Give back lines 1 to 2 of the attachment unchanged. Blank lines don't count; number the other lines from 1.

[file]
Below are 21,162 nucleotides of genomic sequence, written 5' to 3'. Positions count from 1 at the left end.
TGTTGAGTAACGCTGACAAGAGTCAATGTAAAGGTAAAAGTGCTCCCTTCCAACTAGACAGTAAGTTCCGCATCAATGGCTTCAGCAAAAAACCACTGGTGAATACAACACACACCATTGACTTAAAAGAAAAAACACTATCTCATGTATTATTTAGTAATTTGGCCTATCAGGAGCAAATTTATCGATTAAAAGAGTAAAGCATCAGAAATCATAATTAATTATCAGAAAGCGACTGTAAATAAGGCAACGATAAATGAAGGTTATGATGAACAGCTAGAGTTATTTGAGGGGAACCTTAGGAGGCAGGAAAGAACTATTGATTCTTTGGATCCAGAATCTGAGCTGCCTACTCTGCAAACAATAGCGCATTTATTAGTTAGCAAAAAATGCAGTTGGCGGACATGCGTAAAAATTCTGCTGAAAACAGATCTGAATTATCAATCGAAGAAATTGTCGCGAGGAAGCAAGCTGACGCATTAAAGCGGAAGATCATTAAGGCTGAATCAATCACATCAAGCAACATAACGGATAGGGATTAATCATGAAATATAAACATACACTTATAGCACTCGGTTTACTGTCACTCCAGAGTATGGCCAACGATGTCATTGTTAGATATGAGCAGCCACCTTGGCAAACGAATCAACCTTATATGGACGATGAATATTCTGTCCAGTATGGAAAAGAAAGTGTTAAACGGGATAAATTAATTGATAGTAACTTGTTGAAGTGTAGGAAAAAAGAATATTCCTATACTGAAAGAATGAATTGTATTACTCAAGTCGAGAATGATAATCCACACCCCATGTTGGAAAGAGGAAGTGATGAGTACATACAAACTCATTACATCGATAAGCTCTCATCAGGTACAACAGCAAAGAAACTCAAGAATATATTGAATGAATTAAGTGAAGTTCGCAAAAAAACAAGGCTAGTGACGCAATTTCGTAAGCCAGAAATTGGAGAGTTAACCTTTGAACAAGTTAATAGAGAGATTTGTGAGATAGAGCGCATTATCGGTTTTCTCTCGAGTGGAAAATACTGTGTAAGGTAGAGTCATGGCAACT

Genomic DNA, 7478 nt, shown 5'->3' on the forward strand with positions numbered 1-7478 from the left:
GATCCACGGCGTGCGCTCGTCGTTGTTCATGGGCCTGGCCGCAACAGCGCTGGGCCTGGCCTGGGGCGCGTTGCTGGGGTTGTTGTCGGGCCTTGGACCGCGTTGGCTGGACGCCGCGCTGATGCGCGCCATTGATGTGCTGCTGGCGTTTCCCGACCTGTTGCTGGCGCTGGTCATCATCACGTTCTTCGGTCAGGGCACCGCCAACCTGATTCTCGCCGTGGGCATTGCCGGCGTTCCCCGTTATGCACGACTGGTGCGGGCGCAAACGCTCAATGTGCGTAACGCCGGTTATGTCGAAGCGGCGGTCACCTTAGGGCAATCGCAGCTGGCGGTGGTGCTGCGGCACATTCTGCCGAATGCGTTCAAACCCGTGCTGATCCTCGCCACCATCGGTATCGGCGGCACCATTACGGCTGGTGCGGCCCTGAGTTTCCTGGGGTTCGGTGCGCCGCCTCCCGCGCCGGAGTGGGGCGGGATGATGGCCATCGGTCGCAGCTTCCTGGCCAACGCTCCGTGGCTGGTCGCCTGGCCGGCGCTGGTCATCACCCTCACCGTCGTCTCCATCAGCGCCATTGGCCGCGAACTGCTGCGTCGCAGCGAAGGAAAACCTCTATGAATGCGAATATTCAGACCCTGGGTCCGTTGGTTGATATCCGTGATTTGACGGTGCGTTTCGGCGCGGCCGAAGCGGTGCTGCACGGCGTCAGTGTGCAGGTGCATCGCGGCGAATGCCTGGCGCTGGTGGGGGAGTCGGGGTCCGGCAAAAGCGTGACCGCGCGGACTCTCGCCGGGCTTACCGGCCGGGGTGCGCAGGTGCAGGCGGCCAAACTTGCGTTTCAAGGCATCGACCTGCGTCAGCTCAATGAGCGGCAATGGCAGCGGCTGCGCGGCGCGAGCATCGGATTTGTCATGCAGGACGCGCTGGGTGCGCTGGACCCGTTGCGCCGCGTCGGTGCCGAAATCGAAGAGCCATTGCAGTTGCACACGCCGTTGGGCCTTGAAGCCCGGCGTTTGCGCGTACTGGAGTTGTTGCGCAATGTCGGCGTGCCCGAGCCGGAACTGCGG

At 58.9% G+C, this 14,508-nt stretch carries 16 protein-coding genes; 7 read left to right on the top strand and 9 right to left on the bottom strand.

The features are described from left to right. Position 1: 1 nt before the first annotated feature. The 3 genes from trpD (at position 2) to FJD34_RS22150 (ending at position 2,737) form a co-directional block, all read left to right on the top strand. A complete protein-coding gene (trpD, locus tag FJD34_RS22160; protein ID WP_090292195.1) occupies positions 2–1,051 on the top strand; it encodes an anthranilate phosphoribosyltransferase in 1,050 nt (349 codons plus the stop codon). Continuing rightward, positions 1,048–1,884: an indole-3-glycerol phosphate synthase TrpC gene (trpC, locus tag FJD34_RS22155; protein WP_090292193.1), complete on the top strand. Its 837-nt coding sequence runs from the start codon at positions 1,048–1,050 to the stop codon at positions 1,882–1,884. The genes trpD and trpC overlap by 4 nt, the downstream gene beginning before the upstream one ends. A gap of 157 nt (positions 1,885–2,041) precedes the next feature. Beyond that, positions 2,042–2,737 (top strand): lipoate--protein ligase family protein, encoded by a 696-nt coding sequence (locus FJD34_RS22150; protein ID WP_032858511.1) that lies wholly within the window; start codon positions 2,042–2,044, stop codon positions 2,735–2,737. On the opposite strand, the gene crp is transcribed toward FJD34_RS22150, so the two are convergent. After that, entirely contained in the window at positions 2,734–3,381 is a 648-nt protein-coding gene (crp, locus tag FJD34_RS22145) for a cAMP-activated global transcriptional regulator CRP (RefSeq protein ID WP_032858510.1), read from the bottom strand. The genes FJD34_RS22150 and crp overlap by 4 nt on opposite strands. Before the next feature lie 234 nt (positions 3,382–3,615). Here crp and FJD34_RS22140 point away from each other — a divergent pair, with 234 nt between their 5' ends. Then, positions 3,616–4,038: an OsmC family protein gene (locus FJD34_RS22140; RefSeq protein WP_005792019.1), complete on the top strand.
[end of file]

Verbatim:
Below are 21,162 nucleotides of genomic sequence, written 5' to 3'. Positions count from 1 at the left end.
TGTTGAGTAACGCTGACAAGAGTCAATGTAAAGGTAAAAGTGCTCCCTTCCAACTAGACAGTAAGTTCCGCATCAATGGCTTCAGCAAAAAACCACTGGTGAATACAACACACACCATTGACTTAAAAGAAAAAACACTATCTCATGTATTATTTAGTAATTTGGCCTATCAGGAGCAAATTTATCGATTAAAAGAGTAAAGCATCAGAAATCATAATTAATTATCAGAAAGCGACTGTAAATAAGGCAACGATAAATGAAGGTTATGATGAACAGCTAGAGTTATTTGAGGGGAACCTTAGGAGGCAGGAAAGAACTATTGATTCTTTGGATCCAGAATCTGAGCTGCCTACTCTGCAAACAATAGCGCATTTATTAGTTAGCAAAAAATGCAGTTGGCGGACATGCGTAAAAATTCTGCTGAAAACAGATCTGAATTATCAATCGAAGAAATTGTCGCGAGGAAGCAAGCTGACGCATTAAAGCGGAAGATCATTAAGGCTGAATCAATCACATCAAGCAACATAACGGATAGGGATTAATCATGAAATATAAACATACACTTATAGCACTCGGTTTACTGTCACTCCAGAGTATGGCCAACGATGTCATTGTTAGATATGAGCAGCCACCTTGGCAAACGAATCAACCTTATATGGACGATGAATATTCTGTCCAGTATGGAAAAGAAAGTGTTAAACGGGATAAATTAATTGATAGTAACTTGTTGAAGTGTAGGAAAAAAGAATATTCCTATACTGAAAGAATGAATTGTATTACTCAAGTCGAGAATGATAATCCACACCCCATGTTGGAAAGAGGAAGTGATGAGTACATACAAACTCATTACATCGATAAGCTCTCATCAGGTACAACAGCAAAGAAACTCAAGAATATATTGAATGAATTAAGTGAAGTTCGCAAAAAAACAAGGCTAGTGACGCAATTTCGTAAGCCAGAAATTGGAGAGTTAACCTTTGAACAAGTTAATAGAGAGATTTGTGAGATAGAGCGCATTATCGGTTTTCTCTCGAGTGGAAAATACTGTGTAAGGTAGAGTCATGGCAACT